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Red Hat JBoss BPM Suite - Accessing Process Context Variables From a Rule

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In another installment of the JBoss BPM Suite Tips & Tricks series we will be helping understand how you can access or change a process context variable from inside a rule in your BPM project.

We will be using a simple demo project that can be found in our demo collections on github, which will allow you to view and experiment with the final working example in a JBoss BPM Suite installation.

The JBoss BPM Suite installation you will have to set up yourself, but you can leverage our JBoss BPM Suite installation project we have to save you some trouble.

The goal

The basic goal of this article and demo project is to show you exactly how to design a process that uses a rule that if it fires will then access and modify one of the process variables. This communication between a process and a rule is an often asked question.

The setup

Start by unzipping the demo project repository and copy it into the JBoss BPM Suite installation projects directory.
# Start by cloning project at 
#   https://github.com/eschabell/demo-collections.
#
$ git clone git@github.com:eschabell/demo-collections.git

$ cd demo-collections

$ unzip niogit-rule-procvar.zip

# Follow instructions and install JBoss BPM Suite 
# via https://github.com/eschabell/bpms-install-demo.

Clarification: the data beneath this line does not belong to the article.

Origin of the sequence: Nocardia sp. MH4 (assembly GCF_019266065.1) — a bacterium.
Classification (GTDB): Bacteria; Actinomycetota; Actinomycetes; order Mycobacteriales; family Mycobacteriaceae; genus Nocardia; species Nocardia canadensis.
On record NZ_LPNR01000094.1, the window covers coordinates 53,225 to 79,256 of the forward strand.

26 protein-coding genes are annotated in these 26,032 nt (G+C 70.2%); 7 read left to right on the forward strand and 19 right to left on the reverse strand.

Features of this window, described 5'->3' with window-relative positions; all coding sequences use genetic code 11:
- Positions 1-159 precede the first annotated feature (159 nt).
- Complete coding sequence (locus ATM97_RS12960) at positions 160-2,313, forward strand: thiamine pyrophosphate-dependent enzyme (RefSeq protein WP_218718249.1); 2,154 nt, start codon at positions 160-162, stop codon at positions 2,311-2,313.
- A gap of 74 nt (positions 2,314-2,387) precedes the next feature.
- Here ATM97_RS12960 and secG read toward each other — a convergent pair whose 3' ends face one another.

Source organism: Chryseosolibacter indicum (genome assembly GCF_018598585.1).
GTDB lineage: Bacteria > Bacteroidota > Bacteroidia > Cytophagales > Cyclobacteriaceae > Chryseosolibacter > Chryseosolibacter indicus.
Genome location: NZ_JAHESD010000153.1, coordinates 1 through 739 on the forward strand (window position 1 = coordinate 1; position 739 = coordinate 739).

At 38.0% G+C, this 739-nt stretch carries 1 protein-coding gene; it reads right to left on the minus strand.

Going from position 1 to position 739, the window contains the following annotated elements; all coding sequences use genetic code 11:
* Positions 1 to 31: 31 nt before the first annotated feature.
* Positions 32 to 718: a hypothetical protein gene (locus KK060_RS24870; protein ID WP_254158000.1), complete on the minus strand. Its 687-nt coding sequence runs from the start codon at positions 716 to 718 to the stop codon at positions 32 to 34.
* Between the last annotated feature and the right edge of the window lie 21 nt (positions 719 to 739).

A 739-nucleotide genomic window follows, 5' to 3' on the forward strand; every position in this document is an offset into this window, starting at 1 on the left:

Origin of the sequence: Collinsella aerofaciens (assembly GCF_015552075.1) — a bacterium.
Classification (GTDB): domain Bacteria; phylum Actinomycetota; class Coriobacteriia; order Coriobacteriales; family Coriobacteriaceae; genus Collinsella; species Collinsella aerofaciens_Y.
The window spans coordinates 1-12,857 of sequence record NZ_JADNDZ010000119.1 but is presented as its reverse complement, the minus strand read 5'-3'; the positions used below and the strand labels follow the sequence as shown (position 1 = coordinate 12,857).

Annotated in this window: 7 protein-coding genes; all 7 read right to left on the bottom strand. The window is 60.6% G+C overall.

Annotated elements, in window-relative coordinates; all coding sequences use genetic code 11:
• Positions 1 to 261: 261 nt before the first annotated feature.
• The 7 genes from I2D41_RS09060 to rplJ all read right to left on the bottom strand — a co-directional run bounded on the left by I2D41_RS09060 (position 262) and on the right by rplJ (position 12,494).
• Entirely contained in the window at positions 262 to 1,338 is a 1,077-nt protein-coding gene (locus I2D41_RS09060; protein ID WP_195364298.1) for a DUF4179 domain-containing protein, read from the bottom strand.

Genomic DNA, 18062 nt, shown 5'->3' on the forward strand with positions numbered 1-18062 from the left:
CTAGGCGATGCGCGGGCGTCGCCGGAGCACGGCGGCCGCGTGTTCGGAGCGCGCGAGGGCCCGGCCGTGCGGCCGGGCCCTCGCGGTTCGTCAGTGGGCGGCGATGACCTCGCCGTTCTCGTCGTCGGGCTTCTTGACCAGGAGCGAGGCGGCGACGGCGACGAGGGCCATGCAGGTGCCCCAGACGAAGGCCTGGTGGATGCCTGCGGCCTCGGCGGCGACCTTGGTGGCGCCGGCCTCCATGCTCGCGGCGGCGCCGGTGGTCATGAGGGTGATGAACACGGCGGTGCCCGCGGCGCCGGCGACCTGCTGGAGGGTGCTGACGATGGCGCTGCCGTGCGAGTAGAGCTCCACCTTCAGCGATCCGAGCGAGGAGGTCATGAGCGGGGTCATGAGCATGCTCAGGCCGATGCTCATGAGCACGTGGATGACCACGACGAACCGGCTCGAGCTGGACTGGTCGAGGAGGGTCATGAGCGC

#
# Then copy the demo repository into the JBoss BPM Suite server.
#
$ cp -rv .niogit bpms-install-demo/target/jboss-eap-6.1/bin

# Start the JBoss BPM Suite server.
#
$ ./bpms-install-demo/target/jboss-eap-6.1/bin/standalone.sh

# Login with user 'erics' and password 'bpmsuite' to get started.

Now we can take a look at the process, how it is configured to be deployed by default, what the rule is, what we have to do to modify a process variable, and look at the output.

The initial output

Our process consists of a simple run through that prints a log statement at the first node, then runs a rule (which we want to modify a process variable), then a gateway where we decide if the rule fired or not, and then the path where the rule fired (we log that) or the path where the rule did not fire (we log that too).

Test process for rule modifying a process variable.

What we want to test is that a rule with a Left Hand Side or Condition that evaluates to TRUE, will trigger its corresponding Right Hand Side or Action to print a log statement that the rule fired.

On our initial attempt we had a process that only had the first two nodes, then ended. We expected to see something like this in the logs if we ran three instances of the process:

17:29:46,315 INFO  [stdout] (http-localhost/127.0.0.1:8080-5) Execute Java Step
17:29:46,330 INFO  [stdout] (http-localhost/127.0.0.1:8080-5) Tested Rule
17:29:46,315 INFO  [stdout] (http-localhost/127.0.0.1:8080-5) Execute Java Step
17:29:46,330 INFO  [stdout] (http-localhost/127.0.0.1:8080-5) Tested Rule
17:29:46,315 INFO  [stdout] (http-localhost/127.0.0.1:8080-5) Execute Java Step